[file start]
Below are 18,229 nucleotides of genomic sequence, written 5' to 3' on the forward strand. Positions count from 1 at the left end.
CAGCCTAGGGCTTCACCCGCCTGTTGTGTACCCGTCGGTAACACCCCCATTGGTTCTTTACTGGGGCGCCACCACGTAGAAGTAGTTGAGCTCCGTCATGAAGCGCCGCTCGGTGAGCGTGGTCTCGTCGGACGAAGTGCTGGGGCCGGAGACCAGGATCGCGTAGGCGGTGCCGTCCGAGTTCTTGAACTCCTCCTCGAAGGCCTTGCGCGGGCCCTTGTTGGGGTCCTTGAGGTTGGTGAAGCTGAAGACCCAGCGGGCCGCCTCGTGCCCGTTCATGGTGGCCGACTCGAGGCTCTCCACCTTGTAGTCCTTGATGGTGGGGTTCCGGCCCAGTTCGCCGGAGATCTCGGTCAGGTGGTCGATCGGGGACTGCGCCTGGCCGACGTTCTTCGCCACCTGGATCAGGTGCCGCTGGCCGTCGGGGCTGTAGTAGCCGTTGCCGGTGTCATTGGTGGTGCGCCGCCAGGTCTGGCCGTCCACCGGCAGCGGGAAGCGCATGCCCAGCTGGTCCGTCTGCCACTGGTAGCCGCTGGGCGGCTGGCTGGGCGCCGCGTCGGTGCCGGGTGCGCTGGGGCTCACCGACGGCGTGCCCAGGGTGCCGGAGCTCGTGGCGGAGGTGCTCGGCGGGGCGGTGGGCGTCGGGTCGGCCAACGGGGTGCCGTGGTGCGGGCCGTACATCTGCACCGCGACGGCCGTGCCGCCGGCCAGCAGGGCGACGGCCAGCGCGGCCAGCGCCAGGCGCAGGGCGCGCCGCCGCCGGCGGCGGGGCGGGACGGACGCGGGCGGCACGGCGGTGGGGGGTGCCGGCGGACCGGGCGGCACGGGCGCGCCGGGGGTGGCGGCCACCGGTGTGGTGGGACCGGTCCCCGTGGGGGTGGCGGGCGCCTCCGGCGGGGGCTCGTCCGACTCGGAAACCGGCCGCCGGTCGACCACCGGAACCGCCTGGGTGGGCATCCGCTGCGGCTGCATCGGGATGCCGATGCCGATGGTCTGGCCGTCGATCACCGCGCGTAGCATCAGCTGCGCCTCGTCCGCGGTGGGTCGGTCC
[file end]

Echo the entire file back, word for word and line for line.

Below are 18,229 nucleotides of genomic sequence, written 5' to 3' on the forward strand. Positions count from 1 at the left end.
CAGCCTAGGGCTTCACCCGCCTGTTGTGTACCCGTCGGTAACACCCCCATTGGTTCTTTACTGGGGCGCCACCACGTAGAAGTAGTTGAGCTCCGTCATGAAGCGCCGCTCGGTGAGCGTGGTCTCGTCGGACGAAGTGCTGGGGCCGGAGACCAGGATCGCGTAGGCGGTGCCGTCCGAGTTCTTGAACTCCTCCTCGAAGGCCTTGCGCGGGCCCTTGTTGGGGTCCTTGAGGTTGGTGAAGCTGAAGACCCAGCGGGCCGCCTCGTGCCCGTTCATGGTGGCCGACTCGAGGCTCTCCACCTTGTAGTCCTTGATGGTGGGGTTCCGGCCCAGTTCGCCGGAGATCTCGGTCAGGTGGTCGATCGGGGACTGCGCCTGGCCGACGTTCTTCGCCACCTGGATCAGGTGCCGCTGGCCGTCGGGGCTGTAGTAGCCGTTGCCGGTGTCATTGGTGGTGCGCCGCCAGGTCTGGCCGTCCACCGGCAGCGGGAAGCGCATGCCCAGCTGGTCCGTCTGCCACTGGTAGCCGCTGGGCGGCTGGCTGGGCGCCGCGTCGGTGCCGGGTGCGCTGGGGCTCACCGACGGCGTGCCCAGGGTGCCGGAGCTCGTGGCGGAGGTGCTCGGCGGGGCGGTGGGCGTCGGGTCGGCCAACGGGGTGCCGTGGTGCGGGCCGTACATCTGCACCGCGACGGCCGTGCCGCCGGCCAGCAGGGCGACGGCCAGCGCGGCCAGCGCCAGGCGCAGGGCGCGCCGCCGCCGGCGGCGGGGCGGGACGGACGCGGGCGGCACGGCGGTGGGGGGTGCCGGCGGACCGGGCGGCACGGGCGCGCCGGGGGTGGCGGCCACCGGTGTGGTGGGACCGGTCCCCGTGGGGGTGGCGGGCGCCTCCGGCGGGGGCTCGTCCGACTCGGAAACCGGCCGCCGGTCGACCACCGGAACCGCCTGGGTGGGCATCCGCTGCGGCTGCATCGGGATGCCGATGCCGATGGTCTGGCCGTCGATCACCGCGCGTAGCATCAGCTGCGCCTCGTCCGCGGTGGGTCGGTCC